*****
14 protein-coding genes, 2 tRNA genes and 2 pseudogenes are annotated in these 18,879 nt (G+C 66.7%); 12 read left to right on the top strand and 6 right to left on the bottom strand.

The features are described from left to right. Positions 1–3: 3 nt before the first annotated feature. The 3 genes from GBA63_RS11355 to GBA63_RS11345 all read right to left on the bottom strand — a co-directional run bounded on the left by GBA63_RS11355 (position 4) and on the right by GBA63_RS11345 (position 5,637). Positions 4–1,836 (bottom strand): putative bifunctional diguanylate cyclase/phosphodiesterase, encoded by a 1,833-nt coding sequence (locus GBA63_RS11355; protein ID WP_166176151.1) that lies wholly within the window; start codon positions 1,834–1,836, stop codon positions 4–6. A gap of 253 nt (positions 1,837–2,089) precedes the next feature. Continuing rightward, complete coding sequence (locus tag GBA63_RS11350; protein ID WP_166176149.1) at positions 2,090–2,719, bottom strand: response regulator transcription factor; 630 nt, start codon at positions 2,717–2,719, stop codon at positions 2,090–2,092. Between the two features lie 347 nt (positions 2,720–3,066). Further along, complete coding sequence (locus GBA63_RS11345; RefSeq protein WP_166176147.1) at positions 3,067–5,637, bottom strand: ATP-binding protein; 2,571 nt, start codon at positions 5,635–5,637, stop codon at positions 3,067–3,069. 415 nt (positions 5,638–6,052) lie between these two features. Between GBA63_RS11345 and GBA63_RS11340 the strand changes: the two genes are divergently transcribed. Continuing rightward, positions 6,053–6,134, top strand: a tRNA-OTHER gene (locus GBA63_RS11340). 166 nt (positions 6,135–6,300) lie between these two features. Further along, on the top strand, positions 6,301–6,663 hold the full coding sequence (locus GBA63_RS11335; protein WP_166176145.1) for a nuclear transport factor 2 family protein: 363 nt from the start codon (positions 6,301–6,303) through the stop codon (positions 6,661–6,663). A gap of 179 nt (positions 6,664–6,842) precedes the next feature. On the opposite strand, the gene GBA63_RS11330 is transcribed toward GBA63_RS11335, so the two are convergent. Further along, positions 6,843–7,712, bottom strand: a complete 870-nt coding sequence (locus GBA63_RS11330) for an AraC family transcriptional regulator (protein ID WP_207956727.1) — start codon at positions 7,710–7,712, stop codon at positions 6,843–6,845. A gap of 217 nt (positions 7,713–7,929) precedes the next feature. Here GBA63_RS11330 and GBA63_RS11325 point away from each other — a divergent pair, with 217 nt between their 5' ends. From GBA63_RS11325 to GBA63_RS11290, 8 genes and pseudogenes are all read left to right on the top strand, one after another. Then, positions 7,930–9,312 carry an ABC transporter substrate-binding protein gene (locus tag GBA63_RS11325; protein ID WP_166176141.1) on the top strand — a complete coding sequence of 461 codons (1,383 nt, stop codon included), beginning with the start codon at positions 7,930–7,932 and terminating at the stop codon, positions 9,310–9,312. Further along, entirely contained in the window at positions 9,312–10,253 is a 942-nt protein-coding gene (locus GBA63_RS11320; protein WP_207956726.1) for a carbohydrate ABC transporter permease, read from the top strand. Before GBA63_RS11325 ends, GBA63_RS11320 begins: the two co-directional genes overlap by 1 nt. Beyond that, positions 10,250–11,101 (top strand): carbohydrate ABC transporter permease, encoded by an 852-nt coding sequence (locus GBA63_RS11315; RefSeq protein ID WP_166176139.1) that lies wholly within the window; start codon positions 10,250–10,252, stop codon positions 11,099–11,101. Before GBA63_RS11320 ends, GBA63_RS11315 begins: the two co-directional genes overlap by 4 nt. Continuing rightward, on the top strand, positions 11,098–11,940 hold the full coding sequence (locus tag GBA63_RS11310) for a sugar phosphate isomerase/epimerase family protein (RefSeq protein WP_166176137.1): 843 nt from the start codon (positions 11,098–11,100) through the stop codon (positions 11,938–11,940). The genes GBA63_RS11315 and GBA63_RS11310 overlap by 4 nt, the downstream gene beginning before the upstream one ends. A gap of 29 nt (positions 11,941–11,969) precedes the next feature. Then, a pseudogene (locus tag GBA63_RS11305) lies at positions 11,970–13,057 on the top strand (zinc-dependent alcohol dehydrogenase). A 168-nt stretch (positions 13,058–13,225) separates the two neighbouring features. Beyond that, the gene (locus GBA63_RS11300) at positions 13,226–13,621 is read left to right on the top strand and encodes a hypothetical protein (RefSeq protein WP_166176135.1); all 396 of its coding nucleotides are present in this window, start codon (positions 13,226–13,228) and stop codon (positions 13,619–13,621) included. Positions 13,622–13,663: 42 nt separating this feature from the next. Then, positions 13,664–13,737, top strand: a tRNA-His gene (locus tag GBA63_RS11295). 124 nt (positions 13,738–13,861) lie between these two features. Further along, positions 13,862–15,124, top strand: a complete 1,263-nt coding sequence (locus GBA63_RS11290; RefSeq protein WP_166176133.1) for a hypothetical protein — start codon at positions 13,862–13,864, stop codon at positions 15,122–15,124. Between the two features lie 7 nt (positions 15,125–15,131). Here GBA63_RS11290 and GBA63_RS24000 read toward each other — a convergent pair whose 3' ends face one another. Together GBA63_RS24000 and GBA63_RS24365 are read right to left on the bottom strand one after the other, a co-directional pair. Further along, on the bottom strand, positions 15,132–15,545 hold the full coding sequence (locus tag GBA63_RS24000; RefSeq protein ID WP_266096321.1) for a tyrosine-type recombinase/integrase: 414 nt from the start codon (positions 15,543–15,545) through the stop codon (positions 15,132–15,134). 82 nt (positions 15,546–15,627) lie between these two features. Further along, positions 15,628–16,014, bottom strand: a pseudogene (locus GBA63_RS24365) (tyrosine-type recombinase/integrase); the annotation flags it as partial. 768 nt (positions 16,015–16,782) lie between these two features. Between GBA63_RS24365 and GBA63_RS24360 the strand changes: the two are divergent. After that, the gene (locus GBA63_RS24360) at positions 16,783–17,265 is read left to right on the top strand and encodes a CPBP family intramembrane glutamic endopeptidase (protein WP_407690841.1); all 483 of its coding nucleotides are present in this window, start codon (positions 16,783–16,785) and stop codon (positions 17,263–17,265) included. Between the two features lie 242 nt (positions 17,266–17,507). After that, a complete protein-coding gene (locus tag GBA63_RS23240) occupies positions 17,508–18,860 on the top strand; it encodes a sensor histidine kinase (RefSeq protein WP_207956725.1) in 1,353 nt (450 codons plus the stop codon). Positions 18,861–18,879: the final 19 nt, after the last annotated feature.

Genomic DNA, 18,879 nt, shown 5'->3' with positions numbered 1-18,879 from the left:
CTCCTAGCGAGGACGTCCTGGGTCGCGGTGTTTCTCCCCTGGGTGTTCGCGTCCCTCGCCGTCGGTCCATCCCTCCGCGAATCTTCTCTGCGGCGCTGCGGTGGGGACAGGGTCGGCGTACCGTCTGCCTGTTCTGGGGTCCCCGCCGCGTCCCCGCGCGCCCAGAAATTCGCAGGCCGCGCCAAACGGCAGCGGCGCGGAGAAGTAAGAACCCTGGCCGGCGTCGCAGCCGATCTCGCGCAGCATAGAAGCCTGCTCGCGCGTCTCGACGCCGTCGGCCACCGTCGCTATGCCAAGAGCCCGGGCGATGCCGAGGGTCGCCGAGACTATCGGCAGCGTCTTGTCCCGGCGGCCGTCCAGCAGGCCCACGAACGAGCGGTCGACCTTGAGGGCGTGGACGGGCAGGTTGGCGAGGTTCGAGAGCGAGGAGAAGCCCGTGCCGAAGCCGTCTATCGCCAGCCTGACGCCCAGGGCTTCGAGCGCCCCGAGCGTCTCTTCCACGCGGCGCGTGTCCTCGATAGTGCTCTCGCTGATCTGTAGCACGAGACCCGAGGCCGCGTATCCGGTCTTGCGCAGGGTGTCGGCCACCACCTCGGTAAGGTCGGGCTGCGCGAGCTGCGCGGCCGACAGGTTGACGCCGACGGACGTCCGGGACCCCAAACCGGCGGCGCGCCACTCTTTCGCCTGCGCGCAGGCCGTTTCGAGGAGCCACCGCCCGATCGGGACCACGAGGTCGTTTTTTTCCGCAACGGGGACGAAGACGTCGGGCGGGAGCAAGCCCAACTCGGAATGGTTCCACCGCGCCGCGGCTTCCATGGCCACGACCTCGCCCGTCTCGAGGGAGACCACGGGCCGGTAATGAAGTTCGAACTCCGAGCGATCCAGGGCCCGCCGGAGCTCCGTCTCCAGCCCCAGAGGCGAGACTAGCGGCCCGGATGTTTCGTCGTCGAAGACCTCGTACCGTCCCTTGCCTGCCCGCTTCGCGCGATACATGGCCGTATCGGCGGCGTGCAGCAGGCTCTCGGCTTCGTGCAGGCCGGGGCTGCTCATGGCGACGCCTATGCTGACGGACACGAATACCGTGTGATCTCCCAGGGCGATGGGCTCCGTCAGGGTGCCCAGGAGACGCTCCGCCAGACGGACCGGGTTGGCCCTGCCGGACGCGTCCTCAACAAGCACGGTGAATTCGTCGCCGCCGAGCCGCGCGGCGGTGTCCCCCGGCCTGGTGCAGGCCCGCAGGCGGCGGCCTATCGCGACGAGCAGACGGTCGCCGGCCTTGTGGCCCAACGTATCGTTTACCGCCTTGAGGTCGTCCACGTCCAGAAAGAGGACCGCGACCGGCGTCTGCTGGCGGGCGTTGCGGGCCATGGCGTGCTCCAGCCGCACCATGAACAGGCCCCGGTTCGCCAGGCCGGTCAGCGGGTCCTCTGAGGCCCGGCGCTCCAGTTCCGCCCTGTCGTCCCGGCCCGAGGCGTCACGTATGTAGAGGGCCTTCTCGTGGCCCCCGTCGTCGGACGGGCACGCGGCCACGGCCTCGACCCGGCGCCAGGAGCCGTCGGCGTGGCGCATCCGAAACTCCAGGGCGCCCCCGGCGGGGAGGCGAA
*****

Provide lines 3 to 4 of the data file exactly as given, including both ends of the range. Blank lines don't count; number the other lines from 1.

Genomic DNA, 18,879 nt, shown 5'->3' with positions numbered 1-18,879 from the left:
CTCCTAGCGAGGACGTCCTGGGTCGCGGTGTTTCTCCCCTGGGTGTTCGCGTCCCTCGCCGTCGGTCCATCCCTCCGCGAATCTTCTCTGCGGCGCTGCGGTGGGGACAGGGTCGGCGTACCGTCTGCCTGTTCTGGGGTCCCCGCCGCGTCCCCGCGCGCCCAGAAATTCGCAGGCCGCGCCAAACGGCAGCGGCGCGGAGAAGTAAGAACCCTGGCCGGCGTCGCAGCCGATCTCGCGCAGCATAGAAGCCTGCTCGCGCGTCTCGACGCCGTCGGCCACCGTCGCTATGCCAAGAGCCCGGGCGATGCCGAGGGTCGCCGAGACTATCGGCAGCGTCTTGTCCCGGCGGCCGTCCAGCAGGCCCACGAACGAGCGGTCGACCTTGAGGGCGTGGACGGGCAGGTTGGCGAGGTTCGAGAGCGAGGAGAAGCCCGTGCCGAAGCCGTCTATCGCCAGCCTGACGCCCAGGGCTTCGAGCGCCCCGAGCGTCTCTTCCACGCGGCGCGTGTCCTCGATAGTGCTCTCGCTGATCTGTAGCACGAGACCCGAGGCCGCGTATCCGGTCTTGCGCAGGGTGTCGGCCACCACCTCGGTAAGGTCGGGCTGCGCGAGCTGCGCGGCCGACAGGTTGACGCCGACGGACGTCCGGGACCCCAAACCGGCGGCGCGCCACTCTTTCGCCTGCGCGCAGGCCGTTTCGAGGAGCCACCGCCCGATCGGGACCACGAGGTCGTTTTTTTCCGCAACGGGGACGAAGACGTCGGGCGGGAGCAAGCCCAACTCGGAATGGTTCCACCGCGCCGCGGCTTCCATGGCCACGACCTCGCCCGTCTCGAGGGAGACCACGGGCCGGTAATGAAGTTCGAACTCCGAGCGATCCAGGGCCCGCCGGAGCTCCGTCTCCAGCCCCAGAGGCGAGACTAGCGGCCCGGATGTTTCGTCGTCGAAGACCTCGTACCGTCCCTTGCCTGCCCGCTTCGCGCGATACATGGCCGTATCGGCGGCGTGCAGCAGGCTCTCGGCTTCGTGCAGGCCGGGGCTGCTCATGGCGACGCCTATGCTGACGGACACGAATACCGTGTGATCTCCCAGGGCGATGGGCTCCGTCAGGGTGCCCAGGAGACGCTCCGCCAGACGGACCGGGTTGGCCCTGCCGGACGCGTCCTCAACAAGCACGGTGAATTCGTCGCCGCCGAGCCGCGCGGCGGTGTCCCCCGGCCTGGTGCAGGCCCGCAGGCGGCGGCCTATCGCGACGAGCAGACGGTCGCCGGCCTTGTGGCCCAACGTATCGTTTACCGCCTTGAGGTCGTCCACGTCCAGAAAGAGGACCGCGACCGGCGTCTGCTGGCGGGCGTTGCGGGCCATGGCGTGCTCCAGCCGCACCATGAACAGGCCCCGGTTCGCCAGGCCGGTCAGCGGGTCCTCTGAGGCCCGGCGCTCCAGTTCCGCCCTGTCGTCCCGGCCCGAGGCGTCACGTATGTAGAGGGCCTTCTCGTGGCCCCCGTCGTCGGACGGGCACGCGGCCACGGCCTCGACCCGGCGCCAGGAGCCGTCGGCGTGGCGCATCCGAAACTCCAGGGCGCCCCCGGCGGGGAGGCGAA